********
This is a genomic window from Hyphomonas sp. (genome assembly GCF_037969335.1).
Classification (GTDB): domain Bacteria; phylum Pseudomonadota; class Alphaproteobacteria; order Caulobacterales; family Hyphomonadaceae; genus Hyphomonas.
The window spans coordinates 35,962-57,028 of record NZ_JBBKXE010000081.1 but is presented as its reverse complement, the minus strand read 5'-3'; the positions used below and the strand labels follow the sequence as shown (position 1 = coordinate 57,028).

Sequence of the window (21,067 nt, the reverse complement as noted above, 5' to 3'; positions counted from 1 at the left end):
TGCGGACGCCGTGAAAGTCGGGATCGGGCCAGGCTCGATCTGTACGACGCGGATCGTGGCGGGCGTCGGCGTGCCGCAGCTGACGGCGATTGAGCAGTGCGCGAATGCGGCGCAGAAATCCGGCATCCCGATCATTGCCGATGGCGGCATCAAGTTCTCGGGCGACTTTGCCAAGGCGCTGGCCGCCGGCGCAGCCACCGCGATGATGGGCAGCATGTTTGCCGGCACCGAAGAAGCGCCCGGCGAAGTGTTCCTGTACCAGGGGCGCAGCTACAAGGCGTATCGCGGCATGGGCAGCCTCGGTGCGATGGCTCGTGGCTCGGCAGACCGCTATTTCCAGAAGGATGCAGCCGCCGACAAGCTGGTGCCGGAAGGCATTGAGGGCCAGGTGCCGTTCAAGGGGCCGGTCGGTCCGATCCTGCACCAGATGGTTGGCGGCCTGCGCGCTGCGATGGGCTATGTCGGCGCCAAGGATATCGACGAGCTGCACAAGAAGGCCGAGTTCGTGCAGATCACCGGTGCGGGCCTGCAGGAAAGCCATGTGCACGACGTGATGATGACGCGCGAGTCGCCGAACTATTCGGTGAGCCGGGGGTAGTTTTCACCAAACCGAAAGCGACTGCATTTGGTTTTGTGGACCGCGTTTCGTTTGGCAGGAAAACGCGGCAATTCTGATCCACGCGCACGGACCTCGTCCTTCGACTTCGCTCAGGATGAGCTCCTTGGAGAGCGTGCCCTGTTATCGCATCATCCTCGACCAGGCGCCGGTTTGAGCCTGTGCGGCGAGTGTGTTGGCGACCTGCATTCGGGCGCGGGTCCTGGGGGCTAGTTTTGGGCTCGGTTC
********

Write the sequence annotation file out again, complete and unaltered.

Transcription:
This is a genomic window from Hyphomonas sp. (genome assembly GCF_037969335.1).
Classification (GTDB): domain Bacteria; phylum Pseudomonadota; class Alphaproteobacteria; order Caulobacterales; family Hyphomonadaceae; genus Hyphomonas.
The window spans coordinates 35,962-57,028 of record NZ_JBBKXE010000081.1 but is presented as its reverse complement, the minus strand read 5'-3'; the positions used below and the strand labels follow the sequence as shown (position 1 = coordinate 57,028).

Sequence of the window (21,067 nt, the reverse complement as noted above, 5' to 3'; positions counted from 1 at the left end):
TGCGGACGCCGTGAAAGTCGGGATCGGGCCAGGCTCGATCTGTACGACGCGGATCGTGGCGGGCGTCGGCGTGCCGCAGCTGACGGCGATTGAGCAGTGCGCGAATGCGGCGCAGAAATCCGGCATCCCGATCATTGCCGATGGCGGCATCAAGTTCTCGGGCGACTTTGCCAAGGCGCTGGCCGCCGGCGCAGCCACCGCGATGATGGGCAGCATGTTTGCCGGCACCGAAGAAGCGCCCGGCGAAGTGTTCCTGTACCAGGGGCGCAGCTACAAGGCGTATCGCGGCATGGGCAGCCTCGGTGCGATGGCTCGTGGCTCGGCAGACCGCTATTTCCAGAAGGATGCAGCCGCCGACAAGCTGGTGCCGGAAGGCATTGAGGGCCAGGTGCCGTTCAAGGGGCCGGTCGGTCCGATCCTGCACCAGATGGTTGGCGGCCTGCGCGCTGCGATGGGCTATGTCGGCGCCAAGGATATCGACGAGCTGCACAAGAAGGCCGAGTTCGTGCAGATCACCGGTGCGGGCCTGCAGGAAAGCCATGTGCACGACGTGATGATGACGCGCGAGTCGCCGAACTATTCGGTGAGCCGGGGGTAGTTTTCACCAAACCGAAAGCGACTGCATTTGGTTTTGTGGACCGCGTTTCGTTTGGCAGGAAAACGCGGCAATTCTGATCCACGCGCACGGACCTCGTCCTTCGACTTCGCTCAGGATGAGCTCCTTGGAGAGCGTGCCCTGTTATCGCATCATCCTCGACCAGGCGCCGGTTTGAGCCTGTGCGGCGAGTGTGTTGGCGACCTGCATTCGGGCGCGGGTCCTGGGGGCTAGTTTTGGGCTCGGTTC